We had a most agreeable week off. And I’ve been thinking, ‘we must do this again…hang on a minute, haven’t we done this before?’ The simple answer is: no, we haven’t. Sure, we’ve had time ‘off,’ but it’s either been due to illness, religious reasons (fasting), going away, or because hubby’s taken time off work and we always end up going out. I don’t think we’ve had a single week of just Esa and me at home, chilling out, doing what we want. So, we must have more of that. It was so lovely, so relaxing, so refreshing, so enjoyable. I’ve reworked our last 15 weeks of first grade to include a second week off.
What did we do? A whole lot and a whole lot of nothing. Esa, for the most part, played. He spent hours and hours outside, he coloured, he looked at books, he built ‘houses’ out of blankets, chairs, and pillows. He dressed up as Darth Vader and played out elaborate scenes of fighting and drama. He set up a cookie shop where you could get 1 cookie for £4 or,…deal of deals, 2 cookies for £10. (We then had an impromptu lesson on doubling and discounts.) You paid, chose the shapes of your cookies, and the cookies were rolled, cut, and baked. Play-doh cookies are the best!
Sometimes he was bored. And once he even said he wanted to do lessons (!). But for the most part, he loved his time off.
So what did I do? I read a lot, planned a lot, looked at Amazon a lot, shopped a little, and got excited about nature journaling a lot. I wasted time, which I felt guilty about, then remembered that I was having time off, and since I thoroughly enjoyed the time-wasting it was truly time well-spent. Never once was I bored. As expected, it just wasn’t enough time.
In this photo, I’m attempting to draw Van Gogh’s Irises. I’m using a brush to soften and blend the pastels. I don’t know if this is a ‘real’ technique, it’s just something I thought might work. I like the effect.
The weather was glorious, although I didn’t spend too much time outside. There’s still a chill in the air, and unless I’m moving around, it’s just too cold for me. At this point, there isn’t much gardening for me to do yet.
I spent a lot of time working through Keeping a Nature Journal. I’ve totally fallen in love with this book. I’ve been taking copious notes, I made a small shopping list (tin pencil box √, A6 sketch pad (to carry
in bag) √, small pencil sharpener, small ruler, compass √, few more sketch pencils, Pilot fine-liners, fixative), and I’ve added about 7 books to my wishlist, and of those, I’ve purchased 3:
These are books that I’ve purchased for me. I’m mentioning this because so much of what I buy is for homeschooling, but the lines between ‘real life’ and homeschooling have blurred so much and it was kind of a shock when I consciously thought about the fact that I’d chosen these books for myself. Not only that, but I’m benefiting so much from our homeschooling and I now have this new obssession interest. Of course, once I get going with them, I’ll be able to pass on what I’ve learned to Esa. And when he’s a little older, he’ll be able to read them himself and get more from them.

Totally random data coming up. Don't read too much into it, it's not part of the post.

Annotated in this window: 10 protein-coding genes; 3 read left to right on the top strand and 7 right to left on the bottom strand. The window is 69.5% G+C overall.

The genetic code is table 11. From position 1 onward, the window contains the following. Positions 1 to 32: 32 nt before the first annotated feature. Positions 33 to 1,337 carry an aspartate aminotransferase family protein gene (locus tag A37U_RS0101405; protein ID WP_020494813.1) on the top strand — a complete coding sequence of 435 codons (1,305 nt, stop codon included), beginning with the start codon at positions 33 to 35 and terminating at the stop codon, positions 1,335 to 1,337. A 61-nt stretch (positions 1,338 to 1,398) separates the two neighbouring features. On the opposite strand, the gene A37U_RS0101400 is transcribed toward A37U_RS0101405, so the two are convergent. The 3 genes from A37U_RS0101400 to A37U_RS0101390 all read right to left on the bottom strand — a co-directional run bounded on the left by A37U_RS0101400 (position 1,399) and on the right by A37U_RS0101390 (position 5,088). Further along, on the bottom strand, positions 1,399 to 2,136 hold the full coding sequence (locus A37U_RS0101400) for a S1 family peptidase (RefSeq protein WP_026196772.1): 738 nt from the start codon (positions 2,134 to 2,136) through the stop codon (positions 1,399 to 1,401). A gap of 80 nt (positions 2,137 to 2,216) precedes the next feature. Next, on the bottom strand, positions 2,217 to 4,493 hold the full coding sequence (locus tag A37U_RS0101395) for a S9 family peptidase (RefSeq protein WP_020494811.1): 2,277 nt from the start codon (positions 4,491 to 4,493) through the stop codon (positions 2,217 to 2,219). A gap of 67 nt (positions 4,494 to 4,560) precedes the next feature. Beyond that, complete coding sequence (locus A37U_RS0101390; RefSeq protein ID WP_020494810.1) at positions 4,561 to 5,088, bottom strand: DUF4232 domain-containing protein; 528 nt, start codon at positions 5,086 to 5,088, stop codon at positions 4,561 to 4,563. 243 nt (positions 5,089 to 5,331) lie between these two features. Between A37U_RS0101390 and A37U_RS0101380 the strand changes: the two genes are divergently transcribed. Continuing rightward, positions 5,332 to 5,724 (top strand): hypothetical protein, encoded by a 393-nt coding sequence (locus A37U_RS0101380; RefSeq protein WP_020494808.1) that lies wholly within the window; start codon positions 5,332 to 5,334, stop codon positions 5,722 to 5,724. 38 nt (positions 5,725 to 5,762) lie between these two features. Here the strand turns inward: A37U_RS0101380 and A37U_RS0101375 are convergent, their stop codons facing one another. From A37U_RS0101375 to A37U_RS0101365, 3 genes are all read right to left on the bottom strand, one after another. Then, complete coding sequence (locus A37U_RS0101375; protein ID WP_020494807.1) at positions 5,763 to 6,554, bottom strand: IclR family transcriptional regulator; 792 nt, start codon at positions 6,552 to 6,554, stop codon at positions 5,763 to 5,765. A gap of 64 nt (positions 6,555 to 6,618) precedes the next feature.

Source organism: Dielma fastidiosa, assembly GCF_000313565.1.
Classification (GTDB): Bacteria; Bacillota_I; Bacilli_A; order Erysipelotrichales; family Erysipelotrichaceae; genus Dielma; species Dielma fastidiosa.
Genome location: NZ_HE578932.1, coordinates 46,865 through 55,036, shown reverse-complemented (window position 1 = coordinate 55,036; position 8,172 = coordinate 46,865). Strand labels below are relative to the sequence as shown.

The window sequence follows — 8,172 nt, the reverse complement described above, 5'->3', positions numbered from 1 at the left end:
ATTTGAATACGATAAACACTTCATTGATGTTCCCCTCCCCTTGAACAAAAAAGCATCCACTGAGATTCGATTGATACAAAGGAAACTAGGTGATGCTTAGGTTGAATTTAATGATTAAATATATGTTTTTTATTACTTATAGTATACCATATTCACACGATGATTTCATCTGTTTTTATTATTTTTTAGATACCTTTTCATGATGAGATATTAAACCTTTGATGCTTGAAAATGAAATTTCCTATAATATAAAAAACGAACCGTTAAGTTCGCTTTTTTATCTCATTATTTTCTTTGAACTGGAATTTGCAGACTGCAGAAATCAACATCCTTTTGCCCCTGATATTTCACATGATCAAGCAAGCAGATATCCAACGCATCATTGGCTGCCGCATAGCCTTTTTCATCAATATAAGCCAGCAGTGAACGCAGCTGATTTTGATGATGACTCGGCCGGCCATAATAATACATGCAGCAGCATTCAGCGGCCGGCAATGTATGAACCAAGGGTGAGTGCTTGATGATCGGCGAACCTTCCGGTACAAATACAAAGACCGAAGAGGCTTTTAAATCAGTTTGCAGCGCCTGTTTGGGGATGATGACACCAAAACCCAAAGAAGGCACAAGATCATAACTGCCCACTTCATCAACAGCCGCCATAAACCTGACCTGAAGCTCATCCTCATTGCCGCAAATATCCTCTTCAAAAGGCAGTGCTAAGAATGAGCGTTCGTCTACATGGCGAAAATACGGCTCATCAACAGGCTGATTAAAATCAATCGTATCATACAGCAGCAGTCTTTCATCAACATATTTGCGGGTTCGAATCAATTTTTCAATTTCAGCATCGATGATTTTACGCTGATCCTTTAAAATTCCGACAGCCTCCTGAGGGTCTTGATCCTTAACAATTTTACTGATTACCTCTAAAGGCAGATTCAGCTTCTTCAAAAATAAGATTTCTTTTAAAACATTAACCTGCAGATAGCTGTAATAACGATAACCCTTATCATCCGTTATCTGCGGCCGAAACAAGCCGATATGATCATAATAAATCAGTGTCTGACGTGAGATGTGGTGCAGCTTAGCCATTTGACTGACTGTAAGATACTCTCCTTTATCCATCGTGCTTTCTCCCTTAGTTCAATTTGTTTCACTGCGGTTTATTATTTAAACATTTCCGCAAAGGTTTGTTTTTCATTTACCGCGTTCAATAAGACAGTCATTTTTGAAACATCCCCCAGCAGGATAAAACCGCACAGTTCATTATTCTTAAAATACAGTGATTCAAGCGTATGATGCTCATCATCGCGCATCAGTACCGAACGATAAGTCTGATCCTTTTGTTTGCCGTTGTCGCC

I’m still trying to decide what format I want my nature journal to take. Here’s a list of pros and cons I’ve draws up:
Ring Binder Pros:
- Clean, neat
- Doesn’t matter if you ‘mess up’ a page
- Can move pages about
- Can insert dividers
- Can use different types of paper (lined, blank, graph, sketch, copy, watercolour, coloured, etc)
- Can insert folders and other storage
Ring Binder Cons:
- Don’t like using plastic sleeves
- If sleeves are not used, holes much be punched in paper
- Pages may not fit properly in sleeves, so will need to be trimmed or mounted (if too small) onto A4 paper
- Notebooks difficult to store, do not look nice on shelves, cannot stack easily or at all.
Sketch Book Pros:
- More visually appealing
- Nicer feel, more book-like
- More portable
- Other paper can be mounted (but time consuming and may make book bulky)
Sketch Book Cons:
- Pages ripped out if a mistake is made
- Cannot add pages
- Cannot move pages around
For the time being, I’m drawing on loose sheets of copy paper, sketch paper, and watercolour paper until I decide. Decisions like these are enough to stop me in my tracks and prevent me journaling, but KNJ has helped me keep things in perspective: it doesn’t matter what format you use, as long as you use it. I’m leaning more towards a combination of the two: I’ll draw on loose paper, then mount it in the sketch book. If I change my mind, I can always tear the pages out of the sketch book and insert them into a ring binder. I may end up keeping two books: a sketch book for sketches and the ring binder for more elaborate work, such as watercolours. We’ll see.